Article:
Currently, RPM is a promising avenue of semi-automated mapping using widely available digital datasets like multispectral satellite imagery, according to VIU. “However, there are gaps in the methodology,” Lesemann said. “Part of the problem is that the type of imagery used to date gives us information about spectral characteristics of the surface, which reflects mostly the type of material on the surface, like bedrock or sand and gravel. The imagery does not contain information about the 3D shapes of landforms.”

Using newly available digital terrain models, landforms like eskers can be identified and mapped in great detail, according to VIU. The team is developing a methodology to automatically detect and map these landforms, and proposes to develop an esker element detection methodology based on deep machine learning (a form of artificial intelligence) supported by a convoluted neural network (CNN). CNN uses computer algorithms to try and replicate complex cognitive processes of the human brain.

Maguire said: “We will be using CNN to identify eskers from newly available, high-resolution digital elevation models of the Canadian Arctic.”

The aim is to train a computer to recognise patterns, similar to the way a person, through experience, knows that when it looks at a dog, it know it’s a dog and not a cat even though they share some similarities but also key differences.

“The form and structure of eskers are complex and if we can teach a computer to learn what an esker looks like, we may then be able to identify other eskers automatically,” Maguire said.

“This approach is needed because there are millions of square kilometres of Canada where the landforms have not been mapped in sufficient detail to identify them properly.”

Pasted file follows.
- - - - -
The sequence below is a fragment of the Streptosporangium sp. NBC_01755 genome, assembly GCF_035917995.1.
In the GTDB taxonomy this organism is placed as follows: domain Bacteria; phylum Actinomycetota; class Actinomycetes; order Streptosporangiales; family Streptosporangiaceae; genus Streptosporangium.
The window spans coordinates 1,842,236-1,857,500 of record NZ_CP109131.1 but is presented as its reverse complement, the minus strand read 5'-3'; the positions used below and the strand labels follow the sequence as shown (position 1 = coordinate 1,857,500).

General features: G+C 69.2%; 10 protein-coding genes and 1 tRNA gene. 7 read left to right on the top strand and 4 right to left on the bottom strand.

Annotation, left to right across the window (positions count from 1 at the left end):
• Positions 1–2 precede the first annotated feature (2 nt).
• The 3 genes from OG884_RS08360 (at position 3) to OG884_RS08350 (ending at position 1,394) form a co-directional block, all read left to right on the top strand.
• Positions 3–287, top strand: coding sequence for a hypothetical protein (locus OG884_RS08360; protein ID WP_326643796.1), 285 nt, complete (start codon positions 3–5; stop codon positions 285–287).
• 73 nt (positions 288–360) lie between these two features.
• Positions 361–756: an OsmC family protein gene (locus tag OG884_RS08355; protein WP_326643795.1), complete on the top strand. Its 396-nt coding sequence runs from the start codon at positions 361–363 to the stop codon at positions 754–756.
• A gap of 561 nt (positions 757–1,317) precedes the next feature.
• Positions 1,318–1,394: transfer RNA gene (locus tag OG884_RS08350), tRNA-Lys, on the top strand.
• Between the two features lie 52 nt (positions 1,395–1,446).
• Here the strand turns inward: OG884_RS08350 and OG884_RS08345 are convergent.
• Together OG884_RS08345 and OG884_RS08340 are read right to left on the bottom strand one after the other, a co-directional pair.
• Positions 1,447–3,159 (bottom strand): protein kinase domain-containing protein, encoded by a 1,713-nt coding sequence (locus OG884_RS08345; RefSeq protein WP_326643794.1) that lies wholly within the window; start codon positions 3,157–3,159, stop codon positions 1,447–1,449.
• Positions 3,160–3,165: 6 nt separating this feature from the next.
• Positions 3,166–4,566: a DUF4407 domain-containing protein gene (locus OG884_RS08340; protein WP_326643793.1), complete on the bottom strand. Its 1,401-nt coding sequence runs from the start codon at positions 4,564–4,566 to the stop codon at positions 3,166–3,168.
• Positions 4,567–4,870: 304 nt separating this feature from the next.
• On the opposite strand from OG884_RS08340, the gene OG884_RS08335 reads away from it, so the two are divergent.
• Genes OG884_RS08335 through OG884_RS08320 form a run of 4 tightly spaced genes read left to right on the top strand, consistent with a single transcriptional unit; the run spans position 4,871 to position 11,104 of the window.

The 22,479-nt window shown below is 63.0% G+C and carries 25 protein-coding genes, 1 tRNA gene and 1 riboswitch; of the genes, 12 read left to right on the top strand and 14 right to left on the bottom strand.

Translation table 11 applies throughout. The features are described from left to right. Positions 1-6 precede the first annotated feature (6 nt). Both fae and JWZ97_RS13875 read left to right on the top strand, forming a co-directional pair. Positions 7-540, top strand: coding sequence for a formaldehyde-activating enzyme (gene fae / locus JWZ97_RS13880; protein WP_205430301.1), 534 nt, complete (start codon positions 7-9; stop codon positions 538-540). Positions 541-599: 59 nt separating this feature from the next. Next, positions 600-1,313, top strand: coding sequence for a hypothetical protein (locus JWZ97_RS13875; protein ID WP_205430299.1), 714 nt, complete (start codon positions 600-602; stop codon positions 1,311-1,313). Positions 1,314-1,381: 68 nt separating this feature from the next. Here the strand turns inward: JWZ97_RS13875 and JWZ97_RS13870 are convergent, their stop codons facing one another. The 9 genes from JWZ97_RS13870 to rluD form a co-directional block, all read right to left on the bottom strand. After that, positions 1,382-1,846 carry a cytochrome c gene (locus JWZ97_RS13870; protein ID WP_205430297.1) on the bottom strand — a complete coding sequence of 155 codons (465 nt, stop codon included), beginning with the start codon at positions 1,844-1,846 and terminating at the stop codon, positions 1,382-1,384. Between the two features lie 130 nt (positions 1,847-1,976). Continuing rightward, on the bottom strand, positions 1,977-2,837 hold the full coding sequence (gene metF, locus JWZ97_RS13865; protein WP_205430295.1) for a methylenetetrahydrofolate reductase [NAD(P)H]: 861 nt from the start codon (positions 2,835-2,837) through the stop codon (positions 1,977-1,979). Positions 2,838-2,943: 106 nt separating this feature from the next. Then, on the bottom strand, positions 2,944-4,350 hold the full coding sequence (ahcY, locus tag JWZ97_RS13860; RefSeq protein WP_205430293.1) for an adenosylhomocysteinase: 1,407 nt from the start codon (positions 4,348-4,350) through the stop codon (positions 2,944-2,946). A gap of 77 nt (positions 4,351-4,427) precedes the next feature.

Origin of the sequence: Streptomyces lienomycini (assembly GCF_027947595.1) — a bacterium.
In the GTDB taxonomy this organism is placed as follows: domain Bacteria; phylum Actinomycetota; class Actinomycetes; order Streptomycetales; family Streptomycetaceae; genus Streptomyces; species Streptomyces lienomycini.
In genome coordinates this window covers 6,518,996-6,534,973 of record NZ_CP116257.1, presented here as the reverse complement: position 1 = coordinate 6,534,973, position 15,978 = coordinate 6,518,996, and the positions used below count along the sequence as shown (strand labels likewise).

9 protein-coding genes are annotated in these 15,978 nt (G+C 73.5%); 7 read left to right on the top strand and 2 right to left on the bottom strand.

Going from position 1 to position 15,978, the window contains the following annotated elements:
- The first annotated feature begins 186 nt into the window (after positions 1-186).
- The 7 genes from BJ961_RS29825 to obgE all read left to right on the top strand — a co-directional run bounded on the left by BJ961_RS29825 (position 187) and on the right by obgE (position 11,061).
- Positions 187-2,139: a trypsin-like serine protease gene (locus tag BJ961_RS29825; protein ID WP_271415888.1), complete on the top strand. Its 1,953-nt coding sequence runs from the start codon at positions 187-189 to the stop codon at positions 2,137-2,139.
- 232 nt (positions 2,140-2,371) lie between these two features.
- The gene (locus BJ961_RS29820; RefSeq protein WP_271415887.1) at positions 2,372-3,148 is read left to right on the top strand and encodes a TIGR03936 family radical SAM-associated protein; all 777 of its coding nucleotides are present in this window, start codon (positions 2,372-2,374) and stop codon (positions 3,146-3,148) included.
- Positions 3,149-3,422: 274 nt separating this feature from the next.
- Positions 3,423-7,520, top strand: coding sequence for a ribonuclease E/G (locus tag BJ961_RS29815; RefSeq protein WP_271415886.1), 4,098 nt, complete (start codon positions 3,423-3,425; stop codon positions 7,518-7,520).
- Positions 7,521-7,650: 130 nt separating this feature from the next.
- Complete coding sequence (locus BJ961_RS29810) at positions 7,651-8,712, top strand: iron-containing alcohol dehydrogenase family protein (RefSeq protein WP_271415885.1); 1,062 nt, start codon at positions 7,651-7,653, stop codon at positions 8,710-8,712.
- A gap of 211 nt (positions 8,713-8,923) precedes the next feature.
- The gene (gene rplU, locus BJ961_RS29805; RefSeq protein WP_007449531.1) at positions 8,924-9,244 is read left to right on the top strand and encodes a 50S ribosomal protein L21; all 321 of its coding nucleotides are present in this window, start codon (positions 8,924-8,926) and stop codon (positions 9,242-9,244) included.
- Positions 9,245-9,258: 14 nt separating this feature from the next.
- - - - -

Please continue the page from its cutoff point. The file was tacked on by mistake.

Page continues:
The project is funded by a C$35,000 ($26,376) research grant provided by the NRCAN Geo-Mapping for Energy and Minerals programme, a 12-year initiative to significantly advance and modernise geological knowledge in the North to support increased exploration of natural resources and inform decisions on land use and responsible resource development.

Canada Government asks miners to ‘Crush It’ with new challenge

Canada’s government, through Natural Resources Canada, has challenged the mining industry to come up with a new clean technology solution that cuts energy consumption for crushing rock.

The C$10 million ($7.6 million) “Crush It! Challenge” is aimed at tackling the disproportionate amount of energy used in mining to extract valuable minerals, NRC said, while helping the country transition to a low-carbon economy.

The process of crushing mined rock has not fundamentally changed in more than a century; consumes more than 50% of the total energy used in a mining operation; is the industry’s largest operational cost; and is a major contributor to greenhouse gas emissions from mining, according to the NRC.

“Finding and advancing innovative solutions that reduce energy use for crushing and grinding mined rock will reduce pollution, improve productivity and help our mining industry become more competitive,” the NRC said.

The 25-month Crush It! Challenge, will see up to 12 semi-finalists selected to pitch their concept at Goldcorp’s #DisruptMining event in March 2019 – an event that coincides with the Prospectors & Developers Association of Canada convention. A ‘Challenge Jury’ made up of key experts from the Canadian mining sector will select the top six finalists, who will each receive up to C$800,000 to build and test their cleantech solution. The Challenge Jury will, ultimately, choose the best breakthrough clean technology and award the winner a C$5 million prize grant.

“This initiative will mobilise new ideas from inside and outside the mining industry to modernise an important energy consuming process and will grow the cleantech sector to enhance Canada’s mining innovation ecosystem as part of the Government of Canada’s efforts to transition to a low-carbon economy,” the NRC said.

For this challenge, the NRC will be collaborating with Goldcorp and the Centre of Excellence in Mining Innovation (CEMI), two industry champions who will spread the word on this unique initiative and enable its success.

The Crush It! Challenge is the fourth of five clean technology challenges under the NRC’s Cleantech Impact programme, part of Impact Canada. It is part of the government’s commitment to deliver meaningful results for Canadians through measurable economic, environmental and social outcomes. Cleantech Impact will invest C$75 million over four years in the five challenges.